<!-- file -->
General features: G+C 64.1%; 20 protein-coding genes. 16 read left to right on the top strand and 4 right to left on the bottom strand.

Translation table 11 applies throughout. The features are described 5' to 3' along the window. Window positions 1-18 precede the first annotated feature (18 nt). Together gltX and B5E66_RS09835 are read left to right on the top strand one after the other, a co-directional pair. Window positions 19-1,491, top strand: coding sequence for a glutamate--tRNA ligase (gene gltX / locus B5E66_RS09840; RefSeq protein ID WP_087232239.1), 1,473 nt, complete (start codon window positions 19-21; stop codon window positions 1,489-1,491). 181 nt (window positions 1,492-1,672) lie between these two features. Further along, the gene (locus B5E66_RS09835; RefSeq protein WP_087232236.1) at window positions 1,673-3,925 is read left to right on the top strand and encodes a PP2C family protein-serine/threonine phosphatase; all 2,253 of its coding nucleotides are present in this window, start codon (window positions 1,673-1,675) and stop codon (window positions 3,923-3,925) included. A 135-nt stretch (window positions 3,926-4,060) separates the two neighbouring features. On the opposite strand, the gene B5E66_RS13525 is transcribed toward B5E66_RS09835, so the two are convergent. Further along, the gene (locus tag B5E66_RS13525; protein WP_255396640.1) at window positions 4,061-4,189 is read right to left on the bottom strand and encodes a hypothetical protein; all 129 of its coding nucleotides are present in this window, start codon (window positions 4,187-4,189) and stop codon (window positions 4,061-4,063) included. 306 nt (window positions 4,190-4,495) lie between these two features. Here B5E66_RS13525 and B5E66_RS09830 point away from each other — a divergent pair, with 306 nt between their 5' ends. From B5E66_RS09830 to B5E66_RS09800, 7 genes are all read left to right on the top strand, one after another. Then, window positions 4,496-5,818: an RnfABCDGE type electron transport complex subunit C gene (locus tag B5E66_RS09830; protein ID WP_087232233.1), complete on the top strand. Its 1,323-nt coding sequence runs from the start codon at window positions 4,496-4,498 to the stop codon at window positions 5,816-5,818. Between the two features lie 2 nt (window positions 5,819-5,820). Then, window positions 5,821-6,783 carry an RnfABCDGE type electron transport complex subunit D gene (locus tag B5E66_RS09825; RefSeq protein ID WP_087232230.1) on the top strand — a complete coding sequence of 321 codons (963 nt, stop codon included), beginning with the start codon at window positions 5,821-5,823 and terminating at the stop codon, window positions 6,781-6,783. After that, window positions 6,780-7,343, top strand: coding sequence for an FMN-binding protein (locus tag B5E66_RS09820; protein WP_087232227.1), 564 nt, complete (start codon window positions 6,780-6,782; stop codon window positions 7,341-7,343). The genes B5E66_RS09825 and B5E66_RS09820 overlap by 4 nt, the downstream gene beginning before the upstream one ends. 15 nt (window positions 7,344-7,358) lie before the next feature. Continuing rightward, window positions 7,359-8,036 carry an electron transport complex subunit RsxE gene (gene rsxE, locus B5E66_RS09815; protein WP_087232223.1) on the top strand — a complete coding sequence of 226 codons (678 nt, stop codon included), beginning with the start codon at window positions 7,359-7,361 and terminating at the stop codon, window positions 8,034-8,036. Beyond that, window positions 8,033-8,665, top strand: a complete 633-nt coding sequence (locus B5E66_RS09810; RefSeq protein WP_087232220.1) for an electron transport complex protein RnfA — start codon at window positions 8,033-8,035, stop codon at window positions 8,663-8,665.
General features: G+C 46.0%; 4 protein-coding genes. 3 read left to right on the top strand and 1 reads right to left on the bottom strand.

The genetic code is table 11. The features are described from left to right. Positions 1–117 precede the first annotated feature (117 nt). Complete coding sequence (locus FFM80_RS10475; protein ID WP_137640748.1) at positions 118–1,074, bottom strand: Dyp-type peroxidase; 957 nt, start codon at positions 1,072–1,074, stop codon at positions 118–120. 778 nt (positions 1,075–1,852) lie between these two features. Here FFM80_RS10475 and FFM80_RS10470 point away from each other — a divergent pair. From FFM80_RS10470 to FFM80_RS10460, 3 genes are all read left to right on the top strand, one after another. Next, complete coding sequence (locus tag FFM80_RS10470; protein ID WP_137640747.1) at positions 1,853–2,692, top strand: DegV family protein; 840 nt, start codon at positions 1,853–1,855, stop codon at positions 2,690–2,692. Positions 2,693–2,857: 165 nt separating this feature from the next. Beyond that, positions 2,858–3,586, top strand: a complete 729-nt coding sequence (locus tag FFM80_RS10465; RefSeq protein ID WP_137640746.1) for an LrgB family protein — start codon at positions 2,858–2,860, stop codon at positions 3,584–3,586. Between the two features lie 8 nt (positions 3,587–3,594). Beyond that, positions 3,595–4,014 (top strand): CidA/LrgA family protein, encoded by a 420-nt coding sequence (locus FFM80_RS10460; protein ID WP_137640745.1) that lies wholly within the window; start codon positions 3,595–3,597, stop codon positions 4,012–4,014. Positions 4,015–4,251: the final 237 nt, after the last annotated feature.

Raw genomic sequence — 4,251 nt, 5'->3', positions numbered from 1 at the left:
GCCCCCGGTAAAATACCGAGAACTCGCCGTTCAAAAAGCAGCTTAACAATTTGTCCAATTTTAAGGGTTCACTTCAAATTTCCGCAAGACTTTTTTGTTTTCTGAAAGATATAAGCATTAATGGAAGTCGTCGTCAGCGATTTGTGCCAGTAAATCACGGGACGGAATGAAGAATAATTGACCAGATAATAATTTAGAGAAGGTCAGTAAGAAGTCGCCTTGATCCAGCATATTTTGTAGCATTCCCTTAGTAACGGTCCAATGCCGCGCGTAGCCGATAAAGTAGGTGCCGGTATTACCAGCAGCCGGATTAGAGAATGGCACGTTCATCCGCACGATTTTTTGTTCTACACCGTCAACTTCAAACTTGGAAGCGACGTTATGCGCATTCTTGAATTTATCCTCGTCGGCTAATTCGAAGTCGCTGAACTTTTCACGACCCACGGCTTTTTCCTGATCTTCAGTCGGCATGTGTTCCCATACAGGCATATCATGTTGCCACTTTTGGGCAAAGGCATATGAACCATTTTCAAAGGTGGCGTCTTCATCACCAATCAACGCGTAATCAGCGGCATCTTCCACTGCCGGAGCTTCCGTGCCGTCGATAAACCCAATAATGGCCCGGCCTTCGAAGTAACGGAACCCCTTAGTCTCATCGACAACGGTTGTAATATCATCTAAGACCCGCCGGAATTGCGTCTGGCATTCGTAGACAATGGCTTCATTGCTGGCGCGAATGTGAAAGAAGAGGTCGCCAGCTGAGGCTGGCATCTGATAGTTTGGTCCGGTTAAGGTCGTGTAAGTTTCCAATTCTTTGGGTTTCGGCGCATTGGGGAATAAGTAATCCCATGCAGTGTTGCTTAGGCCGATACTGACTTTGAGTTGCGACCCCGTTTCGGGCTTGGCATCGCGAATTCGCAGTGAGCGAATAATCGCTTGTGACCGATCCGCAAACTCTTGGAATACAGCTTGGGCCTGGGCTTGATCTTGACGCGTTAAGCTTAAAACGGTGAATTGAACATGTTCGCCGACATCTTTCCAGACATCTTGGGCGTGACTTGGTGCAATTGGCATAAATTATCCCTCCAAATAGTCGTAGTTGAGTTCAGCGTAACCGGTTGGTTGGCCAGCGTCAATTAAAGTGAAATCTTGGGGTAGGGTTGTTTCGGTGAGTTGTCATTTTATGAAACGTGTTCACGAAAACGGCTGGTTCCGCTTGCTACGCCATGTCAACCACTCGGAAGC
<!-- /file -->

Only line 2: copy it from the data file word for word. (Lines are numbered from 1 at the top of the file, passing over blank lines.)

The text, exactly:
Translation table 11 applies throughout. The features are described 5' to 3' along the window. Window positions 1-18 precede the first annotated feature (18 nt). Together gltX and B5E66_RS09835 are read left to right on the top strand one after the other, a co-directional pair. Window positions 19-1,491, top strand: coding sequence for a glutamate--tRNA ligase (gene gltX / locus B5E66_RS09840; RefSeq protein ID WP_087232239.1), 1,473 nt, complete (start codon window positions 19-21; stop codon window positions 1,489-1,491). 181 nt (window positions 1,492-1,672) lie between these two features. Further along, the gene (locus B5E66_RS09835; RefSeq protein WP_087232236.1) at window positions 1,673-3,925 is read left to right on the top strand and encodes a PP2C family protein-serine/threonine phosphatase; all 2,253 of its coding nucleotides are present in this window, start codon (window positions 1,673-1,675) and stop codon (window positions 3,923-3,925) included. A 135-nt stretch (window positions 3,926-4,060) separates the two neighbouring features. On the opposite strand, the gene B5E66_RS13525 is transcribed toward B5E66_RS09835, so the two are convergent. Further along, the gene (locus tag B5E66_RS13525; protein WP_255396640.1) at window positions 4,061-4,189 is read right to left on the bottom strand and encodes a hypothetical protein; all 129 of its coding nucleotides are present in this window, start codon (window positions 4,187-4,189) and stop codon (window positions 4,061-4,063) included. 306 nt (window positions 4,190-4,495) lie between these two features. Here B5E66_RS13525 and B5E66_RS09830 point away from each other — a divergent pair, with 306 nt between their 5' ends. From B5E66_RS09830 to B5E66_RS09800, 7 genes are all read left to right on the top strand, one after another. Then, window positions 4,496-5,818: an RnfABCDGE type electron transport complex subunit C gene (locus tag B5E66_RS09830; protein ID WP_087232233.1), complete on the top strand. Its 1,323-nt coding sequence runs from the start codon at window positions 4,496-4,498 to the stop codon at window positions 5,816-5,818. Between the two features lie 2 nt (window positions 5,819-5,820). Then, window positions 5,821-6,783 carry an RnfABCDGE type electron transport complex subunit D gene (locus tag B5E66_RS09825; RefSeq protein ID WP_087232230.1) on the top strand — a complete coding sequence of 321 codons (963 nt, stop codon included), beginning with the start codon at window positions 5,821-5,823 and terminating at the stop codon, window positions 6,781-6,783. After that, window positions 6,780-7,343, top strand: coding sequence for an FMN-binding protein (locus tag B5E66_RS09820; protein WP_087232227.1), 564 nt, complete (start codon window positions 6,780-6,782; stop codon window positions 7,341-7,343). The genes B5E66_RS09825 and B5E66_RS09820 overlap by 4 nt, the downstream gene beginning before the upstream one ends. 15 nt (window positions 7,344-7,358) lie before the next feature. Continuing rightward, window positions 7,359-8,036 carry an electron transport complex subunit RsxE gene (gene rsxE, locus B5E66_RS09815; protein WP_087232223.1) on the top strand — a complete coding sequence of 226 codons (678 nt, stop codon included), beginning with the start codon at window positions 7,359-7,361 and terminating at the stop codon, window positions 8,034-8,036. Beyond that, window positions 8,033-8,665, top strand: a complete 633-nt coding sequence (locus B5E66_RS09810; RefSeq protein WP_087232220.1) for an electron transport complex protein RnfA — start codon at window positions 8,033-8,035, stop codon at window positions 8,663-8,665.